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So how do you prove that? Having a history of previous entry and exits to and from other countries without any violation of immigration rules or conditions certainly works to your advantage. Also, if you have strong ties to your home country—such as a wife or a child staying behind, a real estate you own, a job that you will go back to once your studies are over—the likelihood of you going back to your home country is higher. On the other hand, if you have relatives in Canada, that may work against you. If your fellow citizens has a bad record in terms of complying with Canadian immigration laws, that will be a minus on your application too.

Financial Means**

You have to prove financial means for the first year of your studies. You must demonstrate that you can cover the tuition fees for the first year + you have readily available $10,000 for that first year to support yourself (food, accommodation etc.) in Canada.

You must demonstrate that you can cover the tuition fees for the first year + you have readily available $10,000 for that first year to support yourself (food, accommodation etc.) in Canada.

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Criminal Check***

If you have a criminal record, it will work against you in your study permit application. You may be asked to prove a police certificate. Some criminality renders you inadmissible to Canada, meaning your application will fail.

Medical Check****

Medical examination is usually not required for a study permit application. However, it will be required if you spent more than six months in a designated country within the last year. This requirement is the same for all temporary applicants (student, visitor, worker). Please see the Visitor Visa page for more information.

Security Check*****

Security checks are done by Canadian intelligence services. If it is found that you pose a security risk to Canada, your application will be rejected.

Family Members

Your family members may accompany you when you come to Canada to study. Within the context of Canadian immigration laws and regulations, family members mean your spouse or common-law partner; your or your spouse’s or common-law partner’s dependent children; and the dependent children of your dependent children, if any.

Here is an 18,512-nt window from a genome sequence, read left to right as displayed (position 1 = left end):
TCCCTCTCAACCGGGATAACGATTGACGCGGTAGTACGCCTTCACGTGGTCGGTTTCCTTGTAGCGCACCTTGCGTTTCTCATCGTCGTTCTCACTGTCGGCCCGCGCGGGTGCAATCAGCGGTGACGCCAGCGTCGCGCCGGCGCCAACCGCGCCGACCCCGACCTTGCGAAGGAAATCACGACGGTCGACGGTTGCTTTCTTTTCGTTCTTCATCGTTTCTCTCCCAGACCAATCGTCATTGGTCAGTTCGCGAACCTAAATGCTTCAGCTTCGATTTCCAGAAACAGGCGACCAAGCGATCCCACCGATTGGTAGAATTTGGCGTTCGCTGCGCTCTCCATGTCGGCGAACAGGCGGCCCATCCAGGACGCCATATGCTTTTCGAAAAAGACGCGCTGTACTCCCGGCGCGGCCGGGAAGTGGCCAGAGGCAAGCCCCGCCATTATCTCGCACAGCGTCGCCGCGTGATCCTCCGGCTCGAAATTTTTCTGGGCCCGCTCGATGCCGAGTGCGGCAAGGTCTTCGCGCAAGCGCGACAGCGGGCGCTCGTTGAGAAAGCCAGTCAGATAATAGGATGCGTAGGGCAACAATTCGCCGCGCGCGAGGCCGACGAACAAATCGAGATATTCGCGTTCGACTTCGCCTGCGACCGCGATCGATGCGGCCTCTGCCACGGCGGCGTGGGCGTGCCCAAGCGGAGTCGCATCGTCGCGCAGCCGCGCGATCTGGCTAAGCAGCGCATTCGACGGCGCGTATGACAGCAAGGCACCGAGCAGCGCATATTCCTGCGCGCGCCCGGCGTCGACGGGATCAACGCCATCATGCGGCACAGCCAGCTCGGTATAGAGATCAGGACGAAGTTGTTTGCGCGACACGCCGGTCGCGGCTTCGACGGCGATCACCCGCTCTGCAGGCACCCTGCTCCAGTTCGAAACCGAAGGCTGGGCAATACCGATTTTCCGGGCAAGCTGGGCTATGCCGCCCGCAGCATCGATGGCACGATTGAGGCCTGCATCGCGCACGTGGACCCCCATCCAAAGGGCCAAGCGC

Your family members may accompany you when you come to Canada to study.

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Spouses or common-law partners of study permit holders are eligible for an open work permit. This is a fantastic opportunity for students who bring along their families as it eases the financial burden. With an open work permit, an international student’s spouse or common-law partner may work at any occupation in any location with any employer. They are exempted from obtaining an LMIA.

Minor children of a study permit holder may study at a pre-school, primary or secondary level and won’t need a study permit to do so.

Please remember that the study permit holder must continue to meet the conditions imposed on the study permit for family members to continue to take advantage of these exemptions.

On- and Off-campus work

Canadian immigration regulations allow international students to work on campus without a work permit as long as they are engaged in full-time studies at a post-secondary level (college or university) with a valid study permit. You have to apply for a Social Insurance Number (SIN) at Service Canada before you commence on-campus work.

As of June 2014, international students may work part-time (up to 20 hours a week) off campus without a work permit during regular academic sessions. They are also allowed to work full time off campus without a work permit during regularly scheduled breaks between academic sessions.

Facilitation of on- and off-campus work without a work permit, plus the open work permit for a spouse or common-law partner make it easier for international students to afford studying in Canada.

As of June 2014, international students may work part-time (up to 20 hours a week) off campus without a work permit during regular academic sessions.

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Study Permit Extension

If you plan to continue your studies beyond the authorized period on your study permit, you need to apply to extend your status. This application must be submitted to CPC-Edmonton before your study permit expires. You must have complied with the imposed conditions of your status so far for your extension application to be considered.

Study Permit Restoration

If you need to extend your study permit but your study permit expired and you haven’t taken the steps to extend it. From the day your study permit expired, you have 90 days to submit your application to CPC-Edmonton to restore your status. For a restoration application to be approved, you must have met all the other conditions and requirements of your initial status, except for applying for an extension before your study permit expires.